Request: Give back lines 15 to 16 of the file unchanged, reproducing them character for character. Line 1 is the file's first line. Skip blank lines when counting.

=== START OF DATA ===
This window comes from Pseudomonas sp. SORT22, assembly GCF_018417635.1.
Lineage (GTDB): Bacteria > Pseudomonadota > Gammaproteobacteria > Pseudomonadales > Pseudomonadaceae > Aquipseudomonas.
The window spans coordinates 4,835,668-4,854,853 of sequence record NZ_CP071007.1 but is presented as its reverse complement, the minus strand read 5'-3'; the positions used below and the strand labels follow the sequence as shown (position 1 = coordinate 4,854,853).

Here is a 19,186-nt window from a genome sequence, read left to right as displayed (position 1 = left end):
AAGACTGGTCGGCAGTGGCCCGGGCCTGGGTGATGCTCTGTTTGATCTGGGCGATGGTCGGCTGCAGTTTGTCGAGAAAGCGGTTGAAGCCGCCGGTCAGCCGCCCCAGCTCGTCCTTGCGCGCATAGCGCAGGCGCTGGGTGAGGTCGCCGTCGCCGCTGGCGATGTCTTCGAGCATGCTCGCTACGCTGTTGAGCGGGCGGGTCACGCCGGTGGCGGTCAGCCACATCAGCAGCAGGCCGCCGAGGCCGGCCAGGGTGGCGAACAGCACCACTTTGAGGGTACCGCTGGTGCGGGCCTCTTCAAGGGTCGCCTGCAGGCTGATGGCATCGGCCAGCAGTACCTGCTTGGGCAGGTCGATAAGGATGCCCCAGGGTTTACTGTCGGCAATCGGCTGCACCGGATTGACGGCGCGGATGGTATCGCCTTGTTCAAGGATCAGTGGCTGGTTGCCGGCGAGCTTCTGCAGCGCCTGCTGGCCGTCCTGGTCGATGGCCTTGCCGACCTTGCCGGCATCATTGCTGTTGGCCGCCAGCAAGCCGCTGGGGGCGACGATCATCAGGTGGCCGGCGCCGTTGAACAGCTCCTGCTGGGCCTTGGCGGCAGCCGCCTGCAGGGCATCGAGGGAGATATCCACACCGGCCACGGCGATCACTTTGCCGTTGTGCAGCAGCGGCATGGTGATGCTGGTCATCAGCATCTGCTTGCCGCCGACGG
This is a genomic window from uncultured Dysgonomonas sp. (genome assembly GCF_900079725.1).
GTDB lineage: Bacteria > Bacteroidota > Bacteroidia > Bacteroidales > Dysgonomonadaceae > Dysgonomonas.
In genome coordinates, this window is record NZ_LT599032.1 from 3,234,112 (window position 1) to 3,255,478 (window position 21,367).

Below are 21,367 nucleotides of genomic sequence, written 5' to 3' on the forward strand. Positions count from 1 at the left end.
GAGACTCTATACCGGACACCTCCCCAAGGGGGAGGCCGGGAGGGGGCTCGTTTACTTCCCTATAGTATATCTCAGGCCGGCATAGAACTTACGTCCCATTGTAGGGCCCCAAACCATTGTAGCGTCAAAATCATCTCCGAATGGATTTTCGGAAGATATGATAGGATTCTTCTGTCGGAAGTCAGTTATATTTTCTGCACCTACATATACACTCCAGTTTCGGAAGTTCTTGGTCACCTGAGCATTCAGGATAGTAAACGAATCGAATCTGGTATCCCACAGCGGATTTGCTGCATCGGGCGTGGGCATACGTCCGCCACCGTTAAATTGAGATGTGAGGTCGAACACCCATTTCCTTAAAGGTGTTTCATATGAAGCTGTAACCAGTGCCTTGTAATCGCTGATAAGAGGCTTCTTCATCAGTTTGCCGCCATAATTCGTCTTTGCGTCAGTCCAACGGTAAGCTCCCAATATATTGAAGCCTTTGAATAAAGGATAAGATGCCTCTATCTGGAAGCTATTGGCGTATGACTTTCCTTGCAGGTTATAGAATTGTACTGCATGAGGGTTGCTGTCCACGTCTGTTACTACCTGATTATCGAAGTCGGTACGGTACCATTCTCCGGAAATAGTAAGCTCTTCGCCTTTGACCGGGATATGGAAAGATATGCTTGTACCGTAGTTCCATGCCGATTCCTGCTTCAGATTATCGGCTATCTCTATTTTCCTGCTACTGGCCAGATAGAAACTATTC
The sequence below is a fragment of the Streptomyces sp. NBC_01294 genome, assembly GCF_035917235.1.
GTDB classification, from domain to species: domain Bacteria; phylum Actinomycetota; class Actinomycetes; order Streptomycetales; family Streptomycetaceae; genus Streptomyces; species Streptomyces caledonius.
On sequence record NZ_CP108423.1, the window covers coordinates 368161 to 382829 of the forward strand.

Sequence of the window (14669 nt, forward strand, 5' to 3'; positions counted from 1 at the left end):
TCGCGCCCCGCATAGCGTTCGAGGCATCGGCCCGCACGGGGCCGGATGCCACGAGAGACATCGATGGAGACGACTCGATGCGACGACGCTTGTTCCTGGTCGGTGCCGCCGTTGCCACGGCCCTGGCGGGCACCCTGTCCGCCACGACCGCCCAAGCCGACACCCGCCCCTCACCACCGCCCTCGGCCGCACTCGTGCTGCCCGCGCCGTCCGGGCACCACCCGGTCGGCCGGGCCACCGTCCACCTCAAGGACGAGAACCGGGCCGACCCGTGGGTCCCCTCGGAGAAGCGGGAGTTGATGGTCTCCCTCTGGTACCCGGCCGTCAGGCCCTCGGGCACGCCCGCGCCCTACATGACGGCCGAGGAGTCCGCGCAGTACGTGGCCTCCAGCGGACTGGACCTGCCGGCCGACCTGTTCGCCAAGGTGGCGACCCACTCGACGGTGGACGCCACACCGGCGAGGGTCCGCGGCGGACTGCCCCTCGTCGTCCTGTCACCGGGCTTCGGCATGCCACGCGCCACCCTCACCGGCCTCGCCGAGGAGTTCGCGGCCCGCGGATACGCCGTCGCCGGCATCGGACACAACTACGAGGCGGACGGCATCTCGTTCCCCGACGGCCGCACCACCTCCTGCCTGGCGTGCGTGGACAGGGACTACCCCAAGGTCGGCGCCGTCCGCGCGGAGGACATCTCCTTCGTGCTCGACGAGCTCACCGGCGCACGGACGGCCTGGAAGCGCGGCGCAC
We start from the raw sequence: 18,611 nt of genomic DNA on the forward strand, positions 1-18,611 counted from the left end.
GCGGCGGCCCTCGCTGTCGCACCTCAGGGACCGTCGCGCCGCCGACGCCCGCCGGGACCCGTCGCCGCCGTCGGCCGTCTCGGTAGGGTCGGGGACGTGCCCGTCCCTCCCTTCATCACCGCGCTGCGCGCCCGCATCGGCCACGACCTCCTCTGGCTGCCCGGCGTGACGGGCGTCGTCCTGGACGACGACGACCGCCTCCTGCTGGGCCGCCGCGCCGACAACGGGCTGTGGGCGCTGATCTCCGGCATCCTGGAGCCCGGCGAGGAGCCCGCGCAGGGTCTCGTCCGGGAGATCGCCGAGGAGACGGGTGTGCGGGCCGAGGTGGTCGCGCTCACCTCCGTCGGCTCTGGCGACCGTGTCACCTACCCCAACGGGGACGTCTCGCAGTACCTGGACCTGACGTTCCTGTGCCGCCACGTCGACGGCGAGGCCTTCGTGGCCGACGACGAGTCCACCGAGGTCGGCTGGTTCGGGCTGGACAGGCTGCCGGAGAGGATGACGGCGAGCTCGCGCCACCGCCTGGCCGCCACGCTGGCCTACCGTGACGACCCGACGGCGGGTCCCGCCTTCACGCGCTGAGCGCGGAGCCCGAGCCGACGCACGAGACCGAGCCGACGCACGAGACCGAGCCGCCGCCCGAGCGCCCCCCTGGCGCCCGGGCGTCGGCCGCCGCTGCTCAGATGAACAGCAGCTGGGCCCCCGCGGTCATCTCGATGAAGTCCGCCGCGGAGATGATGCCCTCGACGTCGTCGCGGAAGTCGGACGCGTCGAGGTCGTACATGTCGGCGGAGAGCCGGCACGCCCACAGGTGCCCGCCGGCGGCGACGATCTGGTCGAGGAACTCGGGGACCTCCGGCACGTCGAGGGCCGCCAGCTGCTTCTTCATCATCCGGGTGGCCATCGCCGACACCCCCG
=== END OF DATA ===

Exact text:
TCGCGCCCCGCATAGCGTTCGAGGCATCGGCCCGCACGGGGCCGGATGCCACGAGAGACATCGATGGAGACGACTCGATGCGACGACGCTTGTTCCTGGTCGGTGCCGCCGTTGCCACGGCCCTGGCGGGCACCCTGTCCGCCACGACCGCCCAAGCCGACACCCGCCCCTCACCACCGCCCTCGGCCGCACTCGTGCTGCCCGCGCCGTCCGGGCACCACCCGGTCGGCCGGGCCACCGTCCACCTCAAGGACGAGAACCGGGCCGACCCGTGGGTCCCCTCGGAGAAGCGGGAGTTGATGGTCTCCCTCTGGTACCCGGCCGTCAGGCCCTCGGGCACGCCCGCGCCCTACATGACGGCCGAGGAGTCCGCGCAGTACGTGGCCTCCAGCGGACTGGACCTGCCGGCCGACCTGTTCGCCAAGGTGGCGACCCACTCGACGGTGGACGCCACACCGGCGAGGGTCCGCGGCGGACTGCCCCTCGTCGTCCTGTCACCGGGCTTCGGCATGCCACGCGCCACCCTCACCGGCCTCGCCGAGGAGTTCGCGGCCCGCGGATACGCCGTCGCCGGCATCGGACACAACTACGAGGCGGACGGCATCTCGTTCCCCGACGGCCGCACCACCTCCTGCCTGGCGTGCGTGGACAGGGACTACCCCAAGGTCGGCGCCGTCCGCGCGGAGGACATCTCCTTCGTGCTCGACGAGCTCACCGGCGCACGGACGGCCTGGAAGCGCGGCGCAC
We start from the raw sequence: 18,611 nt of genomic DNA on the forward strand, positions 1-18,611 counted from the left end.